Personal Background


I grew up in the San Francisco Bay Area, in a relatively small town called Benicia. I was born in Sacramento and spent the first 11 years of my life in Davis. I am the oldest of four children and the daughter of two very loving parents who met and fell in love in high school. I’m blessed to have had parents who love each other and aren’t afraid to show that. Their relationship is the founding for very close bonds within our family. I’m grateful to have family that I can also call my best friends.



I had a pretty nontraditional education, as I started going to Solano Community College when I was 13. This shaped me differently than if I had gone to high school. After attending there for four years, I went to BYU in Provo, UT. Growing up, I never though I would end up at a Mormon college, as I am liberal and didn’t like to be so-called “cookie cutter” Mormon. I was worried I wouldn’t fit into the cultural Mormon mold that I thought might be necessary. Nevertheless, when I stepped foot on BYU campus, I couldn’t help but feel there was a different spirit and atmosphere at the heart, and I also couldn’t help wanting to be a part of that.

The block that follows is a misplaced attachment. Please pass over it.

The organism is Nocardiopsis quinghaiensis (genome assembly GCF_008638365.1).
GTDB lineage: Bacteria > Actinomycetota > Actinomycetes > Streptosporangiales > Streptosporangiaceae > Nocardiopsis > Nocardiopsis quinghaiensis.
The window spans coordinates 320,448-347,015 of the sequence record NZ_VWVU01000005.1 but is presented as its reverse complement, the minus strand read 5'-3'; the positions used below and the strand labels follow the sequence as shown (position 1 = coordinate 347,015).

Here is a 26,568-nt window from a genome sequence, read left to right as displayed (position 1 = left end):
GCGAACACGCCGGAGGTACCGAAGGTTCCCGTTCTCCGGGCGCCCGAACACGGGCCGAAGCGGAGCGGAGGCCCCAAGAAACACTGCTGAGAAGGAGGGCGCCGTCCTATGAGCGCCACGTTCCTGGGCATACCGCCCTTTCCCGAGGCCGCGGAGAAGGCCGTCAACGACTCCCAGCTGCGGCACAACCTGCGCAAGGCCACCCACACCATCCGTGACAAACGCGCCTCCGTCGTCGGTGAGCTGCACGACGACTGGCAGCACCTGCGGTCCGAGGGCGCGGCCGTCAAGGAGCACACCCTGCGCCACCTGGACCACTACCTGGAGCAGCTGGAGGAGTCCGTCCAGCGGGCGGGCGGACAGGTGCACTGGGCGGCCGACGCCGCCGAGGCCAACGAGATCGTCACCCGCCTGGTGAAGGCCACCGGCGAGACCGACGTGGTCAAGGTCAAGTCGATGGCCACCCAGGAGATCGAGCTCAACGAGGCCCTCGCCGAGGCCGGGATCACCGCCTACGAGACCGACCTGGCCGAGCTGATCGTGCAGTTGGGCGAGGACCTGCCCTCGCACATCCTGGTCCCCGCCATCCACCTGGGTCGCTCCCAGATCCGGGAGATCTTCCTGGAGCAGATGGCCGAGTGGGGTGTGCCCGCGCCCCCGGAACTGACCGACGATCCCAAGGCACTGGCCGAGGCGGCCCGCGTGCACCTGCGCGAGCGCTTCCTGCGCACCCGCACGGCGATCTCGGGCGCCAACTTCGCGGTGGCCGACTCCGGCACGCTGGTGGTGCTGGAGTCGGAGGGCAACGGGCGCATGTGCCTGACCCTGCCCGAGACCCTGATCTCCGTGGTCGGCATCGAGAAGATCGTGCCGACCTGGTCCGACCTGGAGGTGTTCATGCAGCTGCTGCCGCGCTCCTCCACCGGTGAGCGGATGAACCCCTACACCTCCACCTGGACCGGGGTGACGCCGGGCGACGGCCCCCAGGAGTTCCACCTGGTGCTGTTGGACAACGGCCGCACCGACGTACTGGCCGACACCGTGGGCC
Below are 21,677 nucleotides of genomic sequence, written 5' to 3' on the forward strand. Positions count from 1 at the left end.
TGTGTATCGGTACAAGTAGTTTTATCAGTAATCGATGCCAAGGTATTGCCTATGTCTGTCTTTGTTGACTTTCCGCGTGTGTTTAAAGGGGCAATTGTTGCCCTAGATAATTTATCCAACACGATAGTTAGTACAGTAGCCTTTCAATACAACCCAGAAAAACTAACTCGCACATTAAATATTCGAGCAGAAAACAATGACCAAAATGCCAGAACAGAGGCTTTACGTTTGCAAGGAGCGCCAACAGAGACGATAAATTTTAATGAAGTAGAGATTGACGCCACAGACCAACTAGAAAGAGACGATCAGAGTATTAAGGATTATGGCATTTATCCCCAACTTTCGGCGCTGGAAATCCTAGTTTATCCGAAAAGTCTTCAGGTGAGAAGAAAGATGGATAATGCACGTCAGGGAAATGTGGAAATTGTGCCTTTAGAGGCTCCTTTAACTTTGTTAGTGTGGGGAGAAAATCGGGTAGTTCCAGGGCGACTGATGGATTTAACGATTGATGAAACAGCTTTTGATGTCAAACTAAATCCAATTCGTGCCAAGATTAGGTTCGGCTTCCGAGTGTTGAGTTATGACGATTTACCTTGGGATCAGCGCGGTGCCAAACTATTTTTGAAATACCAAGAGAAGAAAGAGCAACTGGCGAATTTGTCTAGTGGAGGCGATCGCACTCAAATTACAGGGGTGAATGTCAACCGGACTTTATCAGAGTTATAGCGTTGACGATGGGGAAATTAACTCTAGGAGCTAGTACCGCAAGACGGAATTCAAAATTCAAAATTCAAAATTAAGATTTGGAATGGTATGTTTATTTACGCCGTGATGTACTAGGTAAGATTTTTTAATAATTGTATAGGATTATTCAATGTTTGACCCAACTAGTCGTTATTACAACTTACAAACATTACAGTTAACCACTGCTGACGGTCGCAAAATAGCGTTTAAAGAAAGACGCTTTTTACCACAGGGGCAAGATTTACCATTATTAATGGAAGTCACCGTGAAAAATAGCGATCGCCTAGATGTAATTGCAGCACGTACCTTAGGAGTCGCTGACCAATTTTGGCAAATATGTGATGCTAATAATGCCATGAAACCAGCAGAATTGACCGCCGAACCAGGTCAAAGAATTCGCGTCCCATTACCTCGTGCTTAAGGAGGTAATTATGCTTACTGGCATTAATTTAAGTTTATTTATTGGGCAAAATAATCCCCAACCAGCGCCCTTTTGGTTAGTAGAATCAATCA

So, I started a degree in Public Health with the aim to go to medical school. That eventually dropped out of the picture, but I still endured many grueling, pre-med classes that sometimes made me want to throw my books through the window. Eventually, after four years of study, a little blood, sweat, and tears, I graduated. More importantly though, I gained a college experience that shaped me as a person. I met people at BYU whose close friendship changed my life. The very people whom I most expected to reject me, those dreaded “Utah Mormons” quickly became some of my closest friends and confidantes. I realized that giving people a chance was worth it. I found that loving others was worth it. Sometimes, this led to more than a small portion of heartache. But in the end, my greatest struggles also became my greatest triumphs.

I understand that the commitment I am making to serve a mission may in fact be the very greatest struggle I have faced, but I am confident that with the Lord’s help, I may also find in missionary work the very greatest reward.

If you are interested to know more about how I decided to serve a mission, read here.

Sister McLean


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